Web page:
Jungle ran for 26 episodes across two series
between 1963 and 1965. Created by Ronald J Khan, who
was credited on screen as "assistant to the
producers", and produced by Julian Wintle and Leslie
Parkyn, the show starred Herbert Lom as psychiatrist
Roger Corder. Powers of Darkness was listed
as the twelfth episode of The Human Jungle in
an illustrated brochure publicising the series which was
issued by ABPC in February 1963. However, this
episode was subsequently pulled from the schedule,
replaced by a different script from the pen of John
Kruse, entitled Over and Out. The reason for
the dropping of the script is unclear, but the
similarities cited between it and Warlock are
almost certain to have played a part. This was not
the end of the road for the Powers of Darkness
script, which was for a while on the books of
Fitzroy Films, a company created in May 1963 by
Ronald J Khan, Herbert Lom and Lom's wife Dina, who
planned to produce it as a feature film, entitled
The Powers of Darkness. Ultimately, it went
When The Human
Jungle came to an end, Wintle's next television
producing role would be on the film era of The
Avengers. During this time, the introduction of
new female regular characters into the show would
make the difficulties and false starts surrounding
the creation of Cathy Gale seem like a walk in the
park by comparison – but that is another story...
Cutting Room Floor... The three scenes from the
original version of Warlock that were subsequently
excised and replaced with freshly recorded scenes
are here reproduced in full.
According to the
camera script, Cathy's introductory scene as
originally recorded would have played as follows:
approaches Cathy in the Fossil Room of the
Natural History Museum. She turns from her
examination of an ancient human skull.
CATHY: Mr Steed?
STEED: Mrs Gale?
STEED: I'm sorry – it's just that I
didn't expect to find you so attractive.
There's a dear old lady reader I know who
turns out every day on a bicycle wearing a
sou'wester. I suppose I expected you to
look something like that.
CATHY: Aren't you being a bit
old-fashioned, Mr Steed?
STEED: Should I say oilskins?
CATHY: I was told you wanted some
information about black magic practices?
STEED: Yes. (HE HOLDS UP THE FEATHER.)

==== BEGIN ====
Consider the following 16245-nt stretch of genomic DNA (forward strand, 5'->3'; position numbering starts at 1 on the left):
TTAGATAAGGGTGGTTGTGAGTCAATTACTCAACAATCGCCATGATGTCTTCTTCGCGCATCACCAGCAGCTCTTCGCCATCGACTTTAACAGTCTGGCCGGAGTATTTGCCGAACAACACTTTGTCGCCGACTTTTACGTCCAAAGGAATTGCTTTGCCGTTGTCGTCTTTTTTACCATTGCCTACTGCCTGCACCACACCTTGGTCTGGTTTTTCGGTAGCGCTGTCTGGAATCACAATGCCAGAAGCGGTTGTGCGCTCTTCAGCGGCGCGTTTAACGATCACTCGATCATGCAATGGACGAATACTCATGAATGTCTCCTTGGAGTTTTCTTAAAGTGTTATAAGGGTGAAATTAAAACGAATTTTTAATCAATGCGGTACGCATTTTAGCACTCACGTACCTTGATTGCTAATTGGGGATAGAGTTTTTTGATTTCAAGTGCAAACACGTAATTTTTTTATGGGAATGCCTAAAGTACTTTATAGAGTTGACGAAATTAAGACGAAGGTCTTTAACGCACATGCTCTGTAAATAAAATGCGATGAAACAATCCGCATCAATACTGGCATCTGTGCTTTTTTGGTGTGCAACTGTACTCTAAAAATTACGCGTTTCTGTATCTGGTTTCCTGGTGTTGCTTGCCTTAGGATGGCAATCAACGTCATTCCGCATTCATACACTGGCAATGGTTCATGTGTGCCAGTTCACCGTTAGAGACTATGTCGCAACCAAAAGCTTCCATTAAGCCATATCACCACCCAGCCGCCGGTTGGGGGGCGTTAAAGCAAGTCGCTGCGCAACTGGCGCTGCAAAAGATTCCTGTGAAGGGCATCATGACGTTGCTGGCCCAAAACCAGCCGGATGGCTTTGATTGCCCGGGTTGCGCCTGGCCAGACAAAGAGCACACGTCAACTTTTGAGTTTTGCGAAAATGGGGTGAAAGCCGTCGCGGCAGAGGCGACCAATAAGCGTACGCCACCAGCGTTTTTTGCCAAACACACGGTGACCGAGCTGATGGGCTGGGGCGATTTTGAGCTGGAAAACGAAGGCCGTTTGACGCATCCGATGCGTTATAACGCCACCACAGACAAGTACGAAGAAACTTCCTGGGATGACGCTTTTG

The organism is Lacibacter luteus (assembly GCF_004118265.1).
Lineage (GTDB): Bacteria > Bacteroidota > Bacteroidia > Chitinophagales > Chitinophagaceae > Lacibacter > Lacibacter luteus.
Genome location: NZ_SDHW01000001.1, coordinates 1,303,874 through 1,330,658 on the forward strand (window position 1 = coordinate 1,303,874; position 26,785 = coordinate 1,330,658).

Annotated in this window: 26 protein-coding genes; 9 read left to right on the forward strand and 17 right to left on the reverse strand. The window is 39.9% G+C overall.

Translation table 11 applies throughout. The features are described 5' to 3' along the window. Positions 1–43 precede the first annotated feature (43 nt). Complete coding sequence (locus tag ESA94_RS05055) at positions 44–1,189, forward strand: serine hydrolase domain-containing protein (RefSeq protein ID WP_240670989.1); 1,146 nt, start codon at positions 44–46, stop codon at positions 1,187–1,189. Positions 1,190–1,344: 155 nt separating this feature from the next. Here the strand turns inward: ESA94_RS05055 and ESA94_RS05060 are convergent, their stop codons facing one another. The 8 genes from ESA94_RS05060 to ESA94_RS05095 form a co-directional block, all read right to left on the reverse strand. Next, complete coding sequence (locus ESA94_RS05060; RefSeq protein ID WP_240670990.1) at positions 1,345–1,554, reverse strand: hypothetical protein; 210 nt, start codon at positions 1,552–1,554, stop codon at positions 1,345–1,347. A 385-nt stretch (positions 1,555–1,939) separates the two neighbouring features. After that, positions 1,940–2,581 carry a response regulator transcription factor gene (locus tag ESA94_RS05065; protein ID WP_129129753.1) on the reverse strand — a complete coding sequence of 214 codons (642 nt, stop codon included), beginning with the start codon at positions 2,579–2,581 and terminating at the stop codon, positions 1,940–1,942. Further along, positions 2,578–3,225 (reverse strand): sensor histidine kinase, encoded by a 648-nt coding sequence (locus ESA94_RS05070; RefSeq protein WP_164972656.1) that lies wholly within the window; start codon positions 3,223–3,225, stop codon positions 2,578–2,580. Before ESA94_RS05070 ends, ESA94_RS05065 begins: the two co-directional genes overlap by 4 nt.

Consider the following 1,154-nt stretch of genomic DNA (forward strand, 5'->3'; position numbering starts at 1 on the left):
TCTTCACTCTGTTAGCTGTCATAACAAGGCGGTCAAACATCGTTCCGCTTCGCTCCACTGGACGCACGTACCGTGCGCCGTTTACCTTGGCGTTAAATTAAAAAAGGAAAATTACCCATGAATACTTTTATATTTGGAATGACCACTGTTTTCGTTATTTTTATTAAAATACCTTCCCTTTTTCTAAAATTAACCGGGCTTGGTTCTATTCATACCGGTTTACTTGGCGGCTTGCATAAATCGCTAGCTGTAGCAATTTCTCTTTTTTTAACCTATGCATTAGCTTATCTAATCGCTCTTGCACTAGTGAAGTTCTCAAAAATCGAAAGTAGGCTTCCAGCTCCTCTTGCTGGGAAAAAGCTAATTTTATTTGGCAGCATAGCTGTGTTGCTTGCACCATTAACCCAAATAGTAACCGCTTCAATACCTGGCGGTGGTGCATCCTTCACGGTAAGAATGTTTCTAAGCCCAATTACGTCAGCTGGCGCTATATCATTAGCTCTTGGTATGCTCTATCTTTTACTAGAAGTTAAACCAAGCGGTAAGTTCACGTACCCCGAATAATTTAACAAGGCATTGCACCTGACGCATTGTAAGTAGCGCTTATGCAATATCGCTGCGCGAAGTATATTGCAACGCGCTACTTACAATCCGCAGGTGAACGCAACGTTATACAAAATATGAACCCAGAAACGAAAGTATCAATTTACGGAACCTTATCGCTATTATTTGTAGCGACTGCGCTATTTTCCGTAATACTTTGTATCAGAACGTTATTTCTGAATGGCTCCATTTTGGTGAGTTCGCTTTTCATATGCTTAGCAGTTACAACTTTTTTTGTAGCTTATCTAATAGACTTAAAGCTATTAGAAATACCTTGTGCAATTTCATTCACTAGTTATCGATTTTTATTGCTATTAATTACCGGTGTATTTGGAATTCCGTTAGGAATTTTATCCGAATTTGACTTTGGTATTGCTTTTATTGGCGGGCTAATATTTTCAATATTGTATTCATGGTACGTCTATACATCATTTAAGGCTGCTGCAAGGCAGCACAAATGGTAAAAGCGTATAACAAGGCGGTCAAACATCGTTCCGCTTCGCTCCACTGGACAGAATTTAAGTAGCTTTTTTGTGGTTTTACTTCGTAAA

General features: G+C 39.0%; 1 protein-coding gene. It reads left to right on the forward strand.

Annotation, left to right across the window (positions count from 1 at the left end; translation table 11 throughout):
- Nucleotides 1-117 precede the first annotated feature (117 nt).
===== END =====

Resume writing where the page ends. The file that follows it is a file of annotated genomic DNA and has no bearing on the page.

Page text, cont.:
I think this is called a hex symbol.
In an earlier
draft of the script, quoted in The Avengers and
Me, written by Patrick Macnee with Dave Rogers
(1997), the scene plays out a little differently...
temporarily shut-off room of the museum. There
are glass cases containing specimens, a
mammoth skeleton, maybe a reconstruction of a
dinosaur. Cathy Gale is working at a table.
She looks up.
CATHY: Mr Steed? Do come and sit down.
STEED (SURPRISED): Mrs Gale?
STEED: I'm sorry – it's just that I
didn't expect to find you so attractive.
CATHY: Just because you have to meet
me at the British Museum you expect tweeds
and glasses. Isn't that a bit
old-fashioned of you, Mr Steed?
STEED: Perhaps, but I find it a relief
in this fast-moving world.
CATHY: I was told that you wanted some
information about black magic practices.
STEED: Yes. (HE HANDS HER THE
FEATHER.) I think this is called a hex
transmitted version, rather than express any
surprise at Cathy's good looks, Steed quotes from
Hamlet, having been inspired by the sight of
Cathy holding up the skull. The remainder of the
scene, though mostly re-recorded, generally follows
the original camera script, with the exception of
small modifications such as Cathy no longer using a
respectful "Mr" when addressing Steed. The remounted
footage resumes as Steed alights from Cathy's car
near the start of Act 3, replacing the following
exchange in the camera script...
CATHY: Tell me what you've found out.
STEED: Cosmo Gallion has a pretty
compact set-up. It's well organised. A
smooth operation... and he's obviously got
a lot to hide.
CATHY: No – I mean about me.
CATHY: I know you've been snooping
about my life. Did you find something to
STEED: You were married at nineteen
and you went to farm in Africa. Your
husband was killed four years ago, so you
came back to this country. You have an
honours degree, you're an expert
horsewoman, an excellent photographer and
a first-class shot. In fact, you're almost
too good to be true. Could you pass me my
CATHY: If you had asked me, Mr Steed,
I could have told you all that, and saved
you the trouble of having me followed.
CATHY: You, or one of your minions,
have been following me since the night you
found me in Neville's study.
STEED: You must admit it was a bit
strange finding you breaking into
CATHY: Did I break any bones?
She starts the car and drives off at speed.
In the televised
version, Cathy's life in Africa is touched upon, but
with reference to her knowledge of witchcraft, and